Charles Dickens

It is delightful to hear the number of pretty things the throwing-off young gentleman gives utterance to, during tea, and still more so to observe the ease with which, from long practice and study, he delicately blends one compliment to a lady with two for himself. 'Did you ever see a more lovely blue than this flower, Mr. Caveton?' asks a young lady who, truth to tell, is rather smitten with the throwing-off young gentleman. 'Never,' he replies, bending over the object of admiration, 'never but in your eyes.' 'Oh, Mr. Caveton,' cries the young lady, blushing of course. 'Indeed I speak the truth,' replies the throwing-off young gentleman, 'I never saw any approach to them. I used to think my cousin's blue eyes lovely, but they grow dim and colourless beside yours.' 'Oh! a beautiful cousin, Mr. Caveton!' replies the young lady, with that perfect artlessness which is the distinguishing characteristic of all young ladies; 'an affair, of course.' 'No; indeed, indeed you wrong me,' rejoins the throwing-off young gentleman with great energy. 'I fervently hope that her attachment towards me may be nothing but the natural result of our close intimacy in childhood, and that in change of scene and among new faces she may soon overcome it. _I_ love her! Think not so meanly of me, Miss Lowfield, I beseech, as to suppose that title, lands, riches, and beauty, can influence MY choice. The heart, the heart, Miss Lowfield.' Here the throwing-off young gentleman sinks his voice to a still lower whisper; and the young lady duly proclaims to all the other young ladies when they go up-stairs, to put their bonnets on, that Mr. Caveton's relations are all immensely rich, and that he is hopelessly beloved by title, lands, riches, and beauty.

We have seen a throwing-off young gentleman who, to our certain knowledge, was innocent of a note of music, and scarcely able to recognise a tune by ear, volunteer a Spanish air upon the guitar when he had previously satisfied himself that there was not such an instrument within a mile of the house.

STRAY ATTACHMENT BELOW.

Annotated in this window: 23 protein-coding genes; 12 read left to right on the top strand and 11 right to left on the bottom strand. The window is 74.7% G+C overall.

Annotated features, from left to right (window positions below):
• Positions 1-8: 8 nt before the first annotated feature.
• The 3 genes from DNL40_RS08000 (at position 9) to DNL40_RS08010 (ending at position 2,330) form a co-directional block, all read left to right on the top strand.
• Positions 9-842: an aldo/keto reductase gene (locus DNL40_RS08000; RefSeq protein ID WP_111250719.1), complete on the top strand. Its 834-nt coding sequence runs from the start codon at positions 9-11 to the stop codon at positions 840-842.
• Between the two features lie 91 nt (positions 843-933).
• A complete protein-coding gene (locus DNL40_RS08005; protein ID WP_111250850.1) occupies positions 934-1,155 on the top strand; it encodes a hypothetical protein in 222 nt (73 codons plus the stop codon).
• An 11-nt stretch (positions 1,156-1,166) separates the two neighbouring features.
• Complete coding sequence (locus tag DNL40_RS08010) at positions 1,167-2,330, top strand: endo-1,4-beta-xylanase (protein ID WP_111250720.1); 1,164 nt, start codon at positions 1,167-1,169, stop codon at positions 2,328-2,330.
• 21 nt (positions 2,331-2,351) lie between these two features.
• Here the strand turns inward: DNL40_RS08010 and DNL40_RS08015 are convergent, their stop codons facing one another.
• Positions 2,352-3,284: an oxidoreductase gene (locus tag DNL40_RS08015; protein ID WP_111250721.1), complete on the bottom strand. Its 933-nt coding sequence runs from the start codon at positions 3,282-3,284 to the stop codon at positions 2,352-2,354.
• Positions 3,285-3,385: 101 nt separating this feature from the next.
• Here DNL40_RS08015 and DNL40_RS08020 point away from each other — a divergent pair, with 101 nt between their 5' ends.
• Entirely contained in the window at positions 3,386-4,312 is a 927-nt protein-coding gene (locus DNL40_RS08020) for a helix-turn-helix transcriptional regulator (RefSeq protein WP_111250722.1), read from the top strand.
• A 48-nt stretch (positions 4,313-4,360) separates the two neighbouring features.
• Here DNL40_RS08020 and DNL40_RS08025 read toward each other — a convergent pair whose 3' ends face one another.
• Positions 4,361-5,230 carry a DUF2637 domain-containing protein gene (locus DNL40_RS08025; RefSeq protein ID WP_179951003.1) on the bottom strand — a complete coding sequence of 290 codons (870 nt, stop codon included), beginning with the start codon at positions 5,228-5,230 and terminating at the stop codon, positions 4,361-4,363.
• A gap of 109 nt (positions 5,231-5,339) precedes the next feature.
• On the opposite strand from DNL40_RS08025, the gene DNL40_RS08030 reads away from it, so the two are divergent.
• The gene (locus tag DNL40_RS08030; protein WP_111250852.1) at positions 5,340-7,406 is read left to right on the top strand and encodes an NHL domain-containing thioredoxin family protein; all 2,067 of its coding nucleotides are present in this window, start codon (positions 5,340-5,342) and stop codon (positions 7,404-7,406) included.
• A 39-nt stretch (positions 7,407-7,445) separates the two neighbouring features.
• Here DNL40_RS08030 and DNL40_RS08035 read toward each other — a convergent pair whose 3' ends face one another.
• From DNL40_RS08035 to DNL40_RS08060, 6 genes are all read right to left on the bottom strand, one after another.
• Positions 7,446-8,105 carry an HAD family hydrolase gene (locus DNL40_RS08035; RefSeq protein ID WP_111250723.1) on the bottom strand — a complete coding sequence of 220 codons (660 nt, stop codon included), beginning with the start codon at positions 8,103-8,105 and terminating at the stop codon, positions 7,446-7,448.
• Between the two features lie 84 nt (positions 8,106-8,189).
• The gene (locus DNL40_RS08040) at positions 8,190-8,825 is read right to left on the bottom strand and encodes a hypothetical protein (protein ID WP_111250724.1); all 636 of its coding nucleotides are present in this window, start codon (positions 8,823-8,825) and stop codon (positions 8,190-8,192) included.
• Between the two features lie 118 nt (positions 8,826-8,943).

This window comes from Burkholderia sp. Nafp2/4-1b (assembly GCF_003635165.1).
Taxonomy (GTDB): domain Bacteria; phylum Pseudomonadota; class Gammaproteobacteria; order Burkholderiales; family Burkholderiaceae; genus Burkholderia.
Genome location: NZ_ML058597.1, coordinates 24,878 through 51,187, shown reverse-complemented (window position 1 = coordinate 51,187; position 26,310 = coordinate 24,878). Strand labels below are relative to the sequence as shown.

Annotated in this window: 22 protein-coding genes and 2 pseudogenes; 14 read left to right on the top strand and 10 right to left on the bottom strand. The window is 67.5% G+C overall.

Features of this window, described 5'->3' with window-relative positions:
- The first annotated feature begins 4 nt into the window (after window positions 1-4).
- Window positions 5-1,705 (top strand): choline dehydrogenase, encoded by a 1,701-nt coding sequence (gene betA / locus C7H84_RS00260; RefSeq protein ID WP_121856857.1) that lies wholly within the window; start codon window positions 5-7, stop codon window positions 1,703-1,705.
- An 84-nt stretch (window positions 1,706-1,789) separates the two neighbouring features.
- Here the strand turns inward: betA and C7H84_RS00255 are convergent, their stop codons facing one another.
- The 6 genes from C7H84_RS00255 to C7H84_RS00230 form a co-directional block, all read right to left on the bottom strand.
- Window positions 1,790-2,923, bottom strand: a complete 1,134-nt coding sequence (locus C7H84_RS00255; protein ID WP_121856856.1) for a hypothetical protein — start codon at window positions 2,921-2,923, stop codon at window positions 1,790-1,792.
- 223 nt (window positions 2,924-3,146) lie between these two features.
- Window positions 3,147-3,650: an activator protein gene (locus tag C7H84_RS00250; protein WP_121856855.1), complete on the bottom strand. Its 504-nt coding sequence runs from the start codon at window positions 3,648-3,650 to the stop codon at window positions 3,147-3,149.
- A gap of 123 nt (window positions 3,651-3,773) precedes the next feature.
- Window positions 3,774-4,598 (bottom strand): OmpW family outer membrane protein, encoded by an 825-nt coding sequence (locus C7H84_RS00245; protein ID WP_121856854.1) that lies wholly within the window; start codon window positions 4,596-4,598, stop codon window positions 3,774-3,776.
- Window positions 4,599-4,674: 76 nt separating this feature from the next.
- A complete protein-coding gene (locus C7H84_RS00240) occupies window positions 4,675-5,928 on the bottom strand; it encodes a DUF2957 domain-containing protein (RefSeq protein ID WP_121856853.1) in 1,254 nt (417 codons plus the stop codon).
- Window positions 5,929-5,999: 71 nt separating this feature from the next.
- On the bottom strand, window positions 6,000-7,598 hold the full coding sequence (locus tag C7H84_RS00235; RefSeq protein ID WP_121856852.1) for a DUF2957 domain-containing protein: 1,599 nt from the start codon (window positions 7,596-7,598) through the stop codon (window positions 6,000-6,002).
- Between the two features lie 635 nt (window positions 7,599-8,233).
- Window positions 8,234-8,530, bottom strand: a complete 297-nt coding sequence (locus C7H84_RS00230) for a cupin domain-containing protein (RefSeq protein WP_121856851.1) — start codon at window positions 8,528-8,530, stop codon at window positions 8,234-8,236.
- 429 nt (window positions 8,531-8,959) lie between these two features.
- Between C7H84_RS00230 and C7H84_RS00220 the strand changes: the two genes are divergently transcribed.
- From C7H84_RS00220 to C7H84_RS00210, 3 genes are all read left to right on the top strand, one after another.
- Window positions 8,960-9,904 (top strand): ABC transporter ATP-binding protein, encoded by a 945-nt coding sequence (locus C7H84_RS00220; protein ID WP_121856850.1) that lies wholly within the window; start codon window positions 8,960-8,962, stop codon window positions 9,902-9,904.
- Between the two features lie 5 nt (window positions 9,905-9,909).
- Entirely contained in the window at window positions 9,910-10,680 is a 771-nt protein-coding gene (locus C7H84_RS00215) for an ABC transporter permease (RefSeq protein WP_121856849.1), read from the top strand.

We have heard another throwing-off young gentleman, after striking a note or two upon the piano, and accompanying it correctly (by dint of laborious practice) with his voice, assure a circle of wondering listeners that so acute was his ear that he was wholly unable to sing out of tune, let him try as he would. We have lived to witness the unmasking of another throwing-off young gentleman, who went out a visiting in a military cap with a gold band and tassel, and who, after passing successfully for a captain and being lauded to the skies for his red whiskers, his bravery, his soldierly bearing and his pride, turned out to be the dishonest son of an honest linen-draper in a small country town, and whom, if it were not for this fortunate exposure, we should not yet despair of encountering as the fortunate husband of some rich heiress. Ladies, ladies, the throwing-off young gentlemen are often swindlers, and always fools. So pray you avoid them.


This young gentleman has several titles. Some young ladies consider him 'a nice young man,' others 'a fine young man,' others 'quite a lady's man,' others 'a handsome man,' others 'a remarkably good-looking young man.' With some young ladies he is 'a perfect angel,' and with others 'quite a love.' He is likewise a charming creature, a duck, and a dear.

The young ladies' young gentleman has usually a fresh colour and very white teeth, which latter articles, of course, he displays on every possible opportunity. He has brown or black hair, and whiskers of the same, if possible; but a slight tinge of red, or the hue which is vulgarly known as SANDY, is not considered an objection. If his head and face be large, his nose prominent, and his figure square, he is an uncommonly fine young man, and worshipped accordingly. Should his whiskers meet beneath his chin, so much the better, though this is not absolutely insisted on; but he must wear an under-waistcoat, and smile constantly.